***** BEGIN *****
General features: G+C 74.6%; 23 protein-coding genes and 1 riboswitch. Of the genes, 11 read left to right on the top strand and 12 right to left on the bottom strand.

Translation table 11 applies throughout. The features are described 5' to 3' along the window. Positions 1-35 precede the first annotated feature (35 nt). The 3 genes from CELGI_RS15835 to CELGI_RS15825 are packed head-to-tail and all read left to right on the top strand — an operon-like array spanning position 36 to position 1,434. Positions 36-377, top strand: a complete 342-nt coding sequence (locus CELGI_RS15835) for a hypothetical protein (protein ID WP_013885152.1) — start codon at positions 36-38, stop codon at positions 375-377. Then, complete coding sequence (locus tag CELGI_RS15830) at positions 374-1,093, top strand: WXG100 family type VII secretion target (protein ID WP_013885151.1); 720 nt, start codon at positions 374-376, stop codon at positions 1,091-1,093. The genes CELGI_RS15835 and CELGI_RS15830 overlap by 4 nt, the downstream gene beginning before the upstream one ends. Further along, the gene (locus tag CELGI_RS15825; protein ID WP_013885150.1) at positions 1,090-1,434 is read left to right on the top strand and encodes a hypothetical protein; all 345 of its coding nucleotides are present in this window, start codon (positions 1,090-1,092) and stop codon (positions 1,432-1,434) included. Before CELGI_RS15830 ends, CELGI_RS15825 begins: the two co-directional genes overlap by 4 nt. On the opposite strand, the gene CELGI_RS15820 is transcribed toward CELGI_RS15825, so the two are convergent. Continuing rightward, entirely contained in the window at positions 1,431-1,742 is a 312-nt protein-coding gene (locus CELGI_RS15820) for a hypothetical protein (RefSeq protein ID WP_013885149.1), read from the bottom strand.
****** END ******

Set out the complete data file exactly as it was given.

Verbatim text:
General features: G+C 74.6%; 23 protein-coding genes and 1 riboswitch. Of the genes, 11 read left to right on the top strand and 12 right to left on the bottom strand.

Translation table 11 applies throughout. The features are described 5' to 3' along the window. Positions 1-35 precede the first annotated feature (35 nt). The 3 genes from CELGI_RS15835 to CELGI_RS15825 are packed head-to-tail and all read left to right on the top strand — an operon-like array spanning position 36 to position 1,434. Positions 36-377, top strand: a complete 342-nt coding sequence (locus CELGI_RS15835) for a hypothetical protein (protein ID WP_013885152.1) — start codon at positions 36-38, stop codon at positions 375-377. Then, complete coding sequence (locus tag CELGI_RS15830) at positions 374-1,093, top strand: WXG100 family type VII secretion target (protein ID WP_013885151.1); 720 nt, start codon at positions 374-376, stop codon at positions 1,091-1,093. The genes CELGI_RS15835 and CELGI_RS15830 overlap by 4 nt, the downstream gene beginning before the upstream one ends. Further along, the gene (locus tag CELGI_RS15825; protein ID WP_013885150.1) at positions 1,090-1,434 is read left to right on the top strand and encodes a hypothetical protein; all 345 of its coding nucleotides are present in this window, start codon (positions 1,090-1,092) and stop codon (positions 1,432-1,434) included. Before CELGI_RS15830 ends, CELGI_RS15825 begins: the two co-directional genes overlap by 4 nt. On the opposite strand, the gene CELGI_RS15820 is transcribed toward CELGI_RS15825, so the two are convergent. Continuing rightward, entirely contained in the window at positions 1,431-1,742 is a 312-nt protein-coding gene (locus CELGI_RS15820) for a hypothetical protein (RefSeq protein ID WP_013885149.1), read from the bottom strand.